COVINGTON, Ga. - Newton County Board of Commissioners voted 3-2 to decrease the millage rate to 13.43 mills during the Tuesday, Aug. 6 meeting.
District 5 Commissioner Ronnie Cowan and District 2 Commissioner T. Demond Mason voted in approval of the proposed decrease in millage rate while District 3 Commissioner Nancy Schultz and District 1 Commissioner Stan Edwards voted against the proposal.
District 4 Commissioner J.C. Henderson abstained from the vote.
“I don’t have enough information I need to make a very good decision,” Henderson said.
Chairman Marcello Banes voted to approve the millage rate decrease, breaking the tie.
Newton County residents will see a 6.82% increase in property taxes due to the newly adopted millage rate.
“It is a tax increase because we will be collecting more taxes than we did last year,” Lloyd Kerr, county manager, said.
The BOC held three public hearings for the proposed decrease in the millage rate. Two meetings were held Monday, July 29, and one meeting was held on Tuesday, Aug. 6 before the BOC meeting.
Barbara Morgan, Covington resident, spoke in approval of the decrease in millage rate during one of the July 29 public hearings. Morgan said the county struggled for a long time without enough funds to pay for the services they provided and felt it was fair to give the government what was needed to do the job the citizens expected them to do.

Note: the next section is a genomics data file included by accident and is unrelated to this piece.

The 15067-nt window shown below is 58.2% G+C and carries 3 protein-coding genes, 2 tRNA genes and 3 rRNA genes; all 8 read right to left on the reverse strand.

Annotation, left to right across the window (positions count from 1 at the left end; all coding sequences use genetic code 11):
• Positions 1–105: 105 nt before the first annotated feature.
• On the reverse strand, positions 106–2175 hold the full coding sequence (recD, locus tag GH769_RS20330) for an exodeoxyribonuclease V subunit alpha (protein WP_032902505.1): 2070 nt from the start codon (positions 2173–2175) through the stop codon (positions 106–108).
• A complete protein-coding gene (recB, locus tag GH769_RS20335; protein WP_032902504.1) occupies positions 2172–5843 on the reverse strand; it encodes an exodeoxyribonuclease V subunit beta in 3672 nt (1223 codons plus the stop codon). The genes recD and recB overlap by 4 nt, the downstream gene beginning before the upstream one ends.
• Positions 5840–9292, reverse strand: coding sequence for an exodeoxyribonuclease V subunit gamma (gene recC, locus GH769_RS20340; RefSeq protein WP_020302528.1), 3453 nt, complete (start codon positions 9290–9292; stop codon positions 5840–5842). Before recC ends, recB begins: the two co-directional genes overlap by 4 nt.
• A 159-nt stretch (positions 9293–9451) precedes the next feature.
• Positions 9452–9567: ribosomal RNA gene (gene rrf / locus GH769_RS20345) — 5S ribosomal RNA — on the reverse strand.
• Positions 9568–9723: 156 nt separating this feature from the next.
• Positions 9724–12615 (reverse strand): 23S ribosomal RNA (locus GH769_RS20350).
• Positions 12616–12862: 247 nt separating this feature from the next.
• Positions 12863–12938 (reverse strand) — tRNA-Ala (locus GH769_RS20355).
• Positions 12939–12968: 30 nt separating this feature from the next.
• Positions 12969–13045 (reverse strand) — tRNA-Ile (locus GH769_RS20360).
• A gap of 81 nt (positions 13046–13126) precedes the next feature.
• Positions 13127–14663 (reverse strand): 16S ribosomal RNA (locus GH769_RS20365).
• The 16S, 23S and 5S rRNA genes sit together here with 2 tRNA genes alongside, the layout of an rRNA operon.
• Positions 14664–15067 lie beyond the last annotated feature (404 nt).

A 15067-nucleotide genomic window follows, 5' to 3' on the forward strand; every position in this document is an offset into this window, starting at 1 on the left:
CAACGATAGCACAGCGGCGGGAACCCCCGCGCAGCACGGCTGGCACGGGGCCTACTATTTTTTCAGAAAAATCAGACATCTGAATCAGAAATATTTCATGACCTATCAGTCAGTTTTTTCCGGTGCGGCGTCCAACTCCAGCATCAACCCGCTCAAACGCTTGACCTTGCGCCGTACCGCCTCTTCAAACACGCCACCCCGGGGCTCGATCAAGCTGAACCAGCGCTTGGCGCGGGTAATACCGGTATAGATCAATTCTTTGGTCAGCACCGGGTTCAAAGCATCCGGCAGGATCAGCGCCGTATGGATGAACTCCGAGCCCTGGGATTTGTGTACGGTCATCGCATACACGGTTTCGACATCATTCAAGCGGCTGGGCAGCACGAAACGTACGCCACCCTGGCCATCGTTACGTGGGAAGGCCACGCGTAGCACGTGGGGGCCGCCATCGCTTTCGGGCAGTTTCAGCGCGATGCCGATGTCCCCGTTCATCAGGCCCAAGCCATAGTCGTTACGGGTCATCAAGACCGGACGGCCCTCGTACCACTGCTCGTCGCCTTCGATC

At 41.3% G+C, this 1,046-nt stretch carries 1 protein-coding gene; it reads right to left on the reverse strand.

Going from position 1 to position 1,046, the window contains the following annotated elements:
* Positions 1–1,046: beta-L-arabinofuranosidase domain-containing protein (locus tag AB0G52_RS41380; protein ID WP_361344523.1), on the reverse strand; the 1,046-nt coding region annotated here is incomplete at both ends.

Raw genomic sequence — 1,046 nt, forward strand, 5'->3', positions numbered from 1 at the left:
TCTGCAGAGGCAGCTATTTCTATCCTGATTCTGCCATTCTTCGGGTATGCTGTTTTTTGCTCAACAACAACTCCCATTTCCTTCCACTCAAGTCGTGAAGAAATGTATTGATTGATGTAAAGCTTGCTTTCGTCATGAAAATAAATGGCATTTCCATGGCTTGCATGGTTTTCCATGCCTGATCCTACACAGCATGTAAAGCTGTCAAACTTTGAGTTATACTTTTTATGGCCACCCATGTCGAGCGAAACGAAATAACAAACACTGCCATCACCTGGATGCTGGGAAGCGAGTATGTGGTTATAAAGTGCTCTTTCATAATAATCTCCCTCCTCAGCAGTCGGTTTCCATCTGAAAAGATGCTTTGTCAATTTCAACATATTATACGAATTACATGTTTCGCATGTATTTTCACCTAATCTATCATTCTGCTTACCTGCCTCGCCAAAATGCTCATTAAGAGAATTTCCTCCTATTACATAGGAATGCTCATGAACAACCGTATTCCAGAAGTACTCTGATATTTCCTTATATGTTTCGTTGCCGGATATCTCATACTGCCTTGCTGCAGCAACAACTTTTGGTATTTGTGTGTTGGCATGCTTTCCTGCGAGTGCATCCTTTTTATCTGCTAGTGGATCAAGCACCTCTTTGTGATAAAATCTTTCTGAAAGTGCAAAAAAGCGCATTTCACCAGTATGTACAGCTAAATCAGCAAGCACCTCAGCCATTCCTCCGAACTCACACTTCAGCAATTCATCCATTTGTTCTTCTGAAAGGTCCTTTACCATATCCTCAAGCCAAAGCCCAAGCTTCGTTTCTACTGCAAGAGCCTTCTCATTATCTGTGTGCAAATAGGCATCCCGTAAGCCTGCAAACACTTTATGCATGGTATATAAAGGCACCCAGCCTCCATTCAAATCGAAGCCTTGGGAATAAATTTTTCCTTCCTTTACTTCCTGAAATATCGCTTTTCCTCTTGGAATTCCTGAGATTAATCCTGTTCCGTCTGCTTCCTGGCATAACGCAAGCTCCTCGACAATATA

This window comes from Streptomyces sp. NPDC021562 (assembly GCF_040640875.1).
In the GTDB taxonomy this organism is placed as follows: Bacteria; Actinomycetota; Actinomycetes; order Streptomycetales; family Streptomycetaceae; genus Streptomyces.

John Dobbs, Covington resident, spoke against the proposed millage decrease during one of the July 29 public hearings. Dobbs said taxes increased without any new services offered to the citizens.
The decreased millage rate was set to support the fiscal year 2020 budget, which was based on a strategic plan. The strategic plan, which showed the county’s needs, was created by the BOC, and Cowan thought the strategic plan was “one of the best plans [he] ever read.”
“We held our budget hearings,” Cowan said. “We had no one, that I could recall, came to all but one of the budget hearings, I believe. We had no objections from the citizens regarding the budget.”
The budget needed to be built first, according to Cowan, then the millage rate needed to be set to support the budget.
“For the first time, I think Newton County got it right,” Cowan said.